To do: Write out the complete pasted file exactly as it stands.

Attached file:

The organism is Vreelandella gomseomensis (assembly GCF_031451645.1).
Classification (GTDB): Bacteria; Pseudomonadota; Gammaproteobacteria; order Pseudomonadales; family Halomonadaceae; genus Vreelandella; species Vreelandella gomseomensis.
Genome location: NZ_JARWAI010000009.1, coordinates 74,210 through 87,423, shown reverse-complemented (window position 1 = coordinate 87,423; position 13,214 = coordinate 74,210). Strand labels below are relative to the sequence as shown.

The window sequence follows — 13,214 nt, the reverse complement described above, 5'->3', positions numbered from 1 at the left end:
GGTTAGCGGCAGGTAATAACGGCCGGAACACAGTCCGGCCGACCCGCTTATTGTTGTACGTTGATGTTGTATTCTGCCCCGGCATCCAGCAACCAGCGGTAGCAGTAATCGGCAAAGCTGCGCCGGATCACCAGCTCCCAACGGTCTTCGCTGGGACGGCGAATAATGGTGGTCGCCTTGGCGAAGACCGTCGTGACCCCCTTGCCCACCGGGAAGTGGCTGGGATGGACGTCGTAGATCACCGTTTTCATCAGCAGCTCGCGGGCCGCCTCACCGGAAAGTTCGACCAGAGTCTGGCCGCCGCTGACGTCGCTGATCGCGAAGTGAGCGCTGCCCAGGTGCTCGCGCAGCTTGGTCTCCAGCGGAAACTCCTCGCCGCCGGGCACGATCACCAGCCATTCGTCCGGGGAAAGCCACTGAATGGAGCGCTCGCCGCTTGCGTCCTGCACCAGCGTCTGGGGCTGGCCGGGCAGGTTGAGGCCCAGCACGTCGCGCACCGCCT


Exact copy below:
The organism is Vreelandella gomseomensis (assembly GCF_031451645.1).
Classification (GTDB): Bacteria; Pseudomonadota; Gammaproteobacteria; order Pseudomonadales; family Halomonadaceae; genus Vreelandella; species Vreelandella gomseomensis.
Genome location: NZ_JARWAI010000009.1, coordinates 74,210 through 87,423, shown reverse-complemented (window position 1 = coordinate 87,423; position 13,214 = coordinate 74,210). Strand labels below are relative to the sequence as shown.

The window sequence follows — 13,214 nt, the reverse complement described above, 5'->3', positions numbered from 1 at the left end:
GGTTAGCGGCAGGTAATAACGGCCGGAACACAGTCCGGCCGACCCGCTTATTGTTGTACGTTGATGTTGTATTCTGCCCCGGCATCCAGCAACCAGCGGTAGCAGTAATCGGCAAAGCTGCGCCGGATCACCAGCTCCCAACGGTCTTCGCTGGGACGGCGAATAATGGTGGTCGCCTTGGCGAAGACCGTCGTGACCCCCTTGCCCACCGGGAAGTGGCTGGGATGGACGTCGTAGATCACCGTTTTCATCAGCAGCTCGCGGGCCGCCTCACCGGAAAGTTCGACCAGAGTCTGGCCGCCGCTGACGTCGCTGATCGCGAAGTGAGCGCTGCCCAGGTGCTCGCGCAGCTTGGTCTCCAGCGGAAACTCCTCGCCGCCGGGCACGATCACCAGCCATTCGTCCGGGGAAAGCCACTGAATGGAGCGCTCGCCGCTTGCGTCCTGCACCAGCGTCTGGGGCTGGCCGGGCAGGTTGAGGCCCAGCACGTCGCGCACCGCCT